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Study Blames Job Stress For Rise In Road Rage

file photo (Getty Images)

file photo (Getty Images)

Jim Melwert Jim Melwert
Jim is a "morning drive" reporter for KYW Newsradio 1060, bringing...
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By Jim Melwert

PHILADELPHIA (CBS) - A new study says there’s a rise in road rage – and it points the finger at on-the-job stress and workers are being asked to take on more responsibilities.

Three out of five people say they experience road-rage, and, the new study finds 1-in-10 say they actually got in a fight.

That’s a surprise to Bob Clearfield from Elkins Park, Pa. who says, sure he gets angry behind the wheel, but he keeps it behind the wheel:

“Just have to count to ten, relax and – besides, you may start a fight you may not win. Never start anything you can’t finish.  You don’t know who’s going to get out, it could be a football player.”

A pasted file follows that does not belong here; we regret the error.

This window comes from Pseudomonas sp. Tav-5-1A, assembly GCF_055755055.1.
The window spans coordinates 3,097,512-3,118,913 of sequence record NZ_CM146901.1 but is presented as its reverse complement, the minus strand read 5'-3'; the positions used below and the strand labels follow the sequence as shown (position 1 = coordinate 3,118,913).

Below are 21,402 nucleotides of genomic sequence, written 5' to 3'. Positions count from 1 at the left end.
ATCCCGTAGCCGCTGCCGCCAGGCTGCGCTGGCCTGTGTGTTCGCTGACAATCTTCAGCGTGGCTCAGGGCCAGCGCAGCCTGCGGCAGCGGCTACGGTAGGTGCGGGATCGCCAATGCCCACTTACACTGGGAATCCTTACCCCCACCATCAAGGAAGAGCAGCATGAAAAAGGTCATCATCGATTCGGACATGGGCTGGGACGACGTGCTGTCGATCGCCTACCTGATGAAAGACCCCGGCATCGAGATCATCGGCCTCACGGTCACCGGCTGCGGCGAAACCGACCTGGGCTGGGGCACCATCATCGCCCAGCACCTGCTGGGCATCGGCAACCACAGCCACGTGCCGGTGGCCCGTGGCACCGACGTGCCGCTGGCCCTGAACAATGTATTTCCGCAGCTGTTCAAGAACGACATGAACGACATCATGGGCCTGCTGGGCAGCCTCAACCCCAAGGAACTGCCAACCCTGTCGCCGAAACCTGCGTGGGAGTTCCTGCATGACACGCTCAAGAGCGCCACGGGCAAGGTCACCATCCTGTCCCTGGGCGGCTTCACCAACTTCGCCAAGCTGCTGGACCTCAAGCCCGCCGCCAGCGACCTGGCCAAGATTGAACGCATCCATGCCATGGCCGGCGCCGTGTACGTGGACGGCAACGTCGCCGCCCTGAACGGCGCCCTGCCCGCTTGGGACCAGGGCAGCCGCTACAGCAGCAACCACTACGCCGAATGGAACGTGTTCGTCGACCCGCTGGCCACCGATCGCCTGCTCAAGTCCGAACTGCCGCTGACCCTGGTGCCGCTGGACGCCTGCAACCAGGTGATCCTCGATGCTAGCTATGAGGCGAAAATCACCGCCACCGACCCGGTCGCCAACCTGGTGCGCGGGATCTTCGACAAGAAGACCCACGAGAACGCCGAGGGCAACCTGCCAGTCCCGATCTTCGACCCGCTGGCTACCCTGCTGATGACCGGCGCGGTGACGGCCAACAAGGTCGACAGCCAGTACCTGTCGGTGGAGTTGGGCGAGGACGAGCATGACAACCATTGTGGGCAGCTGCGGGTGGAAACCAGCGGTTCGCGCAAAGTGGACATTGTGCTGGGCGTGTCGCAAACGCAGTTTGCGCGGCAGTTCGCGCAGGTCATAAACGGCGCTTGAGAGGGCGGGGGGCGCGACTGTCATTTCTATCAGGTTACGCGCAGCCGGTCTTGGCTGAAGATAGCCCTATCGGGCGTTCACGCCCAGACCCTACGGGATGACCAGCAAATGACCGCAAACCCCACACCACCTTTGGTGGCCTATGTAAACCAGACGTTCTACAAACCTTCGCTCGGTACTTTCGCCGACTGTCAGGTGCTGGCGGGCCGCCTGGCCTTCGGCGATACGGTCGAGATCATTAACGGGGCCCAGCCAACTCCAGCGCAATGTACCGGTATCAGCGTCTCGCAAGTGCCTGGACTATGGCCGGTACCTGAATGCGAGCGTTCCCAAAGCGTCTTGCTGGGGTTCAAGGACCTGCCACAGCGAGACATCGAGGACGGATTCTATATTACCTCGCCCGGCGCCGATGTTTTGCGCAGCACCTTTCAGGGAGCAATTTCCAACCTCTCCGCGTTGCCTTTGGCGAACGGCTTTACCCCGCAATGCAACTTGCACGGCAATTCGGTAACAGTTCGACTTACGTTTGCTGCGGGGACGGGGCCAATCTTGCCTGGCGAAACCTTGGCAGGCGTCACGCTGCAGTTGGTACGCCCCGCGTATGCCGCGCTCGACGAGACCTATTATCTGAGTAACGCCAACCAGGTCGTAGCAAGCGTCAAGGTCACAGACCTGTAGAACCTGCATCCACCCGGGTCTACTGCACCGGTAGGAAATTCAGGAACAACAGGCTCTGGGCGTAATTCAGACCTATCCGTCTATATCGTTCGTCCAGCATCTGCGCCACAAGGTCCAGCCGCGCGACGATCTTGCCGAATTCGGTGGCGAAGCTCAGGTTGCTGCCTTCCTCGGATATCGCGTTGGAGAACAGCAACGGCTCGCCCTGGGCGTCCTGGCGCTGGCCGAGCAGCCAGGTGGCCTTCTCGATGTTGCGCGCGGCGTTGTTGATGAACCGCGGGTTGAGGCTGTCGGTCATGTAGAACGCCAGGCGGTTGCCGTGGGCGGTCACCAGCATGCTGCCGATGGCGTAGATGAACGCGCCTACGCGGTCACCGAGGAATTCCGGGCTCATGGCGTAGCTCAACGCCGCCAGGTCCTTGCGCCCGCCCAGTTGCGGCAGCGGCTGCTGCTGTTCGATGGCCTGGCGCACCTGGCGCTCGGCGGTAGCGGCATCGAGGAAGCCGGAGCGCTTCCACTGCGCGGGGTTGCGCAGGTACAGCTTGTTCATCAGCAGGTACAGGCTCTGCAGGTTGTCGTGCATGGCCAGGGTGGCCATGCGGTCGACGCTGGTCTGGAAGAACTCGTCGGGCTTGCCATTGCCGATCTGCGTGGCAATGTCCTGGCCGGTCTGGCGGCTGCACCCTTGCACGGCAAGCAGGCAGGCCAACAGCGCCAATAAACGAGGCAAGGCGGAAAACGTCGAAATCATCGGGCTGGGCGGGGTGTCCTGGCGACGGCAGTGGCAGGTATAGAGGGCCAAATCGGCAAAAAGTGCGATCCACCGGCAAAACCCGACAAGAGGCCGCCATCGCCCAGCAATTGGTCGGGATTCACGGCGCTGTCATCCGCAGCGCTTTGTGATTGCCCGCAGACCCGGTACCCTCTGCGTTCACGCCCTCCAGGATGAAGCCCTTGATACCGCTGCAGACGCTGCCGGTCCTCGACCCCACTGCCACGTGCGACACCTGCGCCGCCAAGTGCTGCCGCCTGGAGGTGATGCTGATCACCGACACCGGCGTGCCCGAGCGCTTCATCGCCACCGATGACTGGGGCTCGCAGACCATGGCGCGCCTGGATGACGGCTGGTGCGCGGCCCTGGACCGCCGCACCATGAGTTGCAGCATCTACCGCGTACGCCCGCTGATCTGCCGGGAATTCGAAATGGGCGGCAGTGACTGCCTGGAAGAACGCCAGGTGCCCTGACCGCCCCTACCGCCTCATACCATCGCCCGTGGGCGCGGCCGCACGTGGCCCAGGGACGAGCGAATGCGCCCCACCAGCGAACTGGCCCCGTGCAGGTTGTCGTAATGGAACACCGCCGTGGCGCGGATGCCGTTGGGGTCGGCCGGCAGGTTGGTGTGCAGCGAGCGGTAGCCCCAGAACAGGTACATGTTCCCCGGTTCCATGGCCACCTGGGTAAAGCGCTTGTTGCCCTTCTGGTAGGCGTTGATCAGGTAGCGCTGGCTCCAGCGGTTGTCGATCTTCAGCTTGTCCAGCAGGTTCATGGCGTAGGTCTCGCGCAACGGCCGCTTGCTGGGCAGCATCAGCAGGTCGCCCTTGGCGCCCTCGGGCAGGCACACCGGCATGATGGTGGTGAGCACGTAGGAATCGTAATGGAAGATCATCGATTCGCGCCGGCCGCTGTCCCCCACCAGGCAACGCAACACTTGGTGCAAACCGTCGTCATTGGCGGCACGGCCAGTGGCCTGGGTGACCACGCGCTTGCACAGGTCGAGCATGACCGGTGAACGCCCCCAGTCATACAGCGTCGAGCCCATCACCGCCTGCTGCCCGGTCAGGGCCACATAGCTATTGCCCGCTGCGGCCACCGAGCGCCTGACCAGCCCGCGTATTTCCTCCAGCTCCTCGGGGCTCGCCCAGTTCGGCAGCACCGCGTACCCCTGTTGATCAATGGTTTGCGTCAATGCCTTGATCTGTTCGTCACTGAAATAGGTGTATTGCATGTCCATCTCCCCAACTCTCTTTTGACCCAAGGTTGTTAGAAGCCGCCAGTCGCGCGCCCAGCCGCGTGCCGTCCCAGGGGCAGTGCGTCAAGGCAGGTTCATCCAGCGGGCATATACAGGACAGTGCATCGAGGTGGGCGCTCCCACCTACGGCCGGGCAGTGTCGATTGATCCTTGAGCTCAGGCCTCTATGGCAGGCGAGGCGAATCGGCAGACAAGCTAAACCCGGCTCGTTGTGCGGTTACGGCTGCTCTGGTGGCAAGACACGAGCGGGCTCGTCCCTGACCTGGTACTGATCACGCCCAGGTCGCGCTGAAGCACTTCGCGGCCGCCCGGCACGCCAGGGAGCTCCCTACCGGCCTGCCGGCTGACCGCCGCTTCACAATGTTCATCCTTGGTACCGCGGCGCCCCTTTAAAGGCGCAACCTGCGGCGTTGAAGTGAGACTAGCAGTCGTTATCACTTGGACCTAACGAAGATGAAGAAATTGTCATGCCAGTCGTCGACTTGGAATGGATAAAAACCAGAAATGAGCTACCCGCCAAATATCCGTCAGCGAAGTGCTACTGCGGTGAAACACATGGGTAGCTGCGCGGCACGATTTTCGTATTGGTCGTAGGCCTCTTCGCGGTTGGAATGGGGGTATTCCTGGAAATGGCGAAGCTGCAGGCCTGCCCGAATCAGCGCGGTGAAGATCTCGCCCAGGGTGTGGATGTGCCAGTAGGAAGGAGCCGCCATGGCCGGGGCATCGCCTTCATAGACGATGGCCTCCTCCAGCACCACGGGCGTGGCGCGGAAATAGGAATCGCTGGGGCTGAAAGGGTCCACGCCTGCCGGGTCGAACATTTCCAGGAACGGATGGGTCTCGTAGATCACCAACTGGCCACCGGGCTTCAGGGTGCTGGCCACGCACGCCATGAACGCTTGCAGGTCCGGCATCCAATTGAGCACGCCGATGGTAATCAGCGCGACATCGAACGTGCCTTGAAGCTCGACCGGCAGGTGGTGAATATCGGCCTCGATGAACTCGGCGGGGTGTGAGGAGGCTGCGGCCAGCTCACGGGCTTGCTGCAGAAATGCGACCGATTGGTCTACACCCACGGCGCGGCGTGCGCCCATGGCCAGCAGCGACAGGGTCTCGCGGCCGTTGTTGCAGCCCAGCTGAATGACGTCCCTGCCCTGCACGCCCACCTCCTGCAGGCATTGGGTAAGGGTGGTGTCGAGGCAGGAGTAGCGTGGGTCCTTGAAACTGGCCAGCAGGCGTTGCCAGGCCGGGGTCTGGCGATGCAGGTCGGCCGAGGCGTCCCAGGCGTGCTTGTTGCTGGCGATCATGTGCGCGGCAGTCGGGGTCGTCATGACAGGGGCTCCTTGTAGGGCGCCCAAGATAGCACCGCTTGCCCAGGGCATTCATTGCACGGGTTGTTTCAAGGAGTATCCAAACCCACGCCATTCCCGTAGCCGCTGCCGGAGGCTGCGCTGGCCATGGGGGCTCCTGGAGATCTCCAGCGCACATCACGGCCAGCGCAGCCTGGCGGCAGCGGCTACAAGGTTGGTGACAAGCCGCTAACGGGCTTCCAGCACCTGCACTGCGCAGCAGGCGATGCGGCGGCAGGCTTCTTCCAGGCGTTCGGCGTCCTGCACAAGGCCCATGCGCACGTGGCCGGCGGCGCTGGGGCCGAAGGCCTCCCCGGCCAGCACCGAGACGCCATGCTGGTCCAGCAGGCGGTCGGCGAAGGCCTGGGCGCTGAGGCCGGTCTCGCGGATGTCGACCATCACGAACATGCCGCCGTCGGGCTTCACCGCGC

For some, even if they try to stay calm, there are times they just can’t help getting angry:

“Sometimes, only if there are knuckleheads driving in front of me, when people don’t concentrate on the driving, it’s frustrating.”

The survey was commissioned by CareerBuilder, it says on-the-job-stress is a likely contributor to the increase in road rage. 

Maybe a connection, 30-percent admit say they still text or email while driving to and from work.

The survey though, also says there’s a gender gap. It finds more women experience road rage, 61-percent, compared to 56-percent of men.

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